This new line called the GOmeb Razor by Skechers is most similar to other 4mm drop lightweight shoes like the Brooks PureFlow 5, or the Saucony Kinvara.
The GOmeb Razor achieves the 4mm drop with an 18mm heel and a 14mm forefoot, enough to make it a fast comfortable daily trainer and not a low-profile racing shoe.
Skechers calls the 7.7 ounce weight as “radically lightweight”, but I think shoes like the Mizuno Universe 5 (2.8 oz) and Asics BlazingFAST (3.9 oz) win in that category.
Skechers should instead call these “radically lightweight daily trainers” since that’s the real competitive advantage of these shoes.
A $110 MSRP means these shoes are going head to head with the similarly priced and built Saucony Kinvara 8s.
I’m a pretty big fan of lightweight daily trainers, so I spent 50+ miles testing these shoes out which included a plentiful set of speed workouts.
Skechers GOmeb Razor General Info
The GOmeb Razor is part of Skechers’ performance line of shoes which also include the GOmeb, and GOrun shoes.
The GOmeb and GOrun shoes are already pretty similar, so a third similar performance shoe in this category really makes you scratch your head and wonder if Skechers just wanted to make another cool sounding shoe without having to make a new shoe.
What really happened was Olympic medallist and Boston/NY Marathon winner Meb Keflezighi wanted a few changes to the performance line of Skechers shoes to make a perfect daily trainer, so he worked with Skechers to tweak the existing designs into something new.
The GOmeb Razor takes the GOrun and GOmeb Speed shoes and uses the snug fitting GOknit material, a newer form holding heel counter, and firmer 5GEN foam in the midsole to make this perfect daily trainer for Meb (and possibly you).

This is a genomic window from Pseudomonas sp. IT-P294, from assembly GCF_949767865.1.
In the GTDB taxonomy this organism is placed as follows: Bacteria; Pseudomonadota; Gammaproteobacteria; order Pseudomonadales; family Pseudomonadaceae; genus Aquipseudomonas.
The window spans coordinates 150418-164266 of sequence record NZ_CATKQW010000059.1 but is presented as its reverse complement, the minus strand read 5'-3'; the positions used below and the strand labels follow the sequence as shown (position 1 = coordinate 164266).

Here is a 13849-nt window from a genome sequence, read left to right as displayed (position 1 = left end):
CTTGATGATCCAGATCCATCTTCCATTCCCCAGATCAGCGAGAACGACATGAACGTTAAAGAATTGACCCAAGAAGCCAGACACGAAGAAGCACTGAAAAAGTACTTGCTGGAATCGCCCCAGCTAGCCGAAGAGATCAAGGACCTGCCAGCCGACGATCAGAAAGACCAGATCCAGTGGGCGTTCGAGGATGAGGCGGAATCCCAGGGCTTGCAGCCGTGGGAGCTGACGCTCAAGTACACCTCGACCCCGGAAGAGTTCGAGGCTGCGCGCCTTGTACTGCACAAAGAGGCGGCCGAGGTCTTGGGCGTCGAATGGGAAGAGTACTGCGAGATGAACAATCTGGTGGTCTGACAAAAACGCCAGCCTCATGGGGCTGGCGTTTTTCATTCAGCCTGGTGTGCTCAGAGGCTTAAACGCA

I have a decent idea of what Meb likes to run in, after testing the GOmeb speed 3 2016 and GOmeb speed 3 2015, so I was eager to lace up in the GOmeb Razor shoes for the first time.
I was expecting a fit very similar to the GOmeb Speed 3 2016 shoe since the GOmeb Razors looked pretty similar. And I was right.
Both have a very durable feeling knitted upper, just enough foam in the midsole to provide decent cushioning in long runs, lightly structured heels, and identical drops.
The main differences I saw in the Razor was that it had a thicker tongue, more rubber on the outsole, a roomier feeling toebox, and a stiffer midsole.
Skechers GOmeb Razor Sole Unit
Starting from the bottom and working our way up the midsole brings us to the outsole. This outsole has a bit more rubber compared to the previous line of Performance shoes by Skechers.
It has a fair amount of rubber beneath the toe, and another patch just below the heel with a large exposed area of foam beneath the arch of your feet. It reminds me of the outsole on the Brooks Hyperion shoes.
The benefit to an outsole with barely enough rubber is that it gives you enough durability to make the shoe a daily trainer while keeping it super light.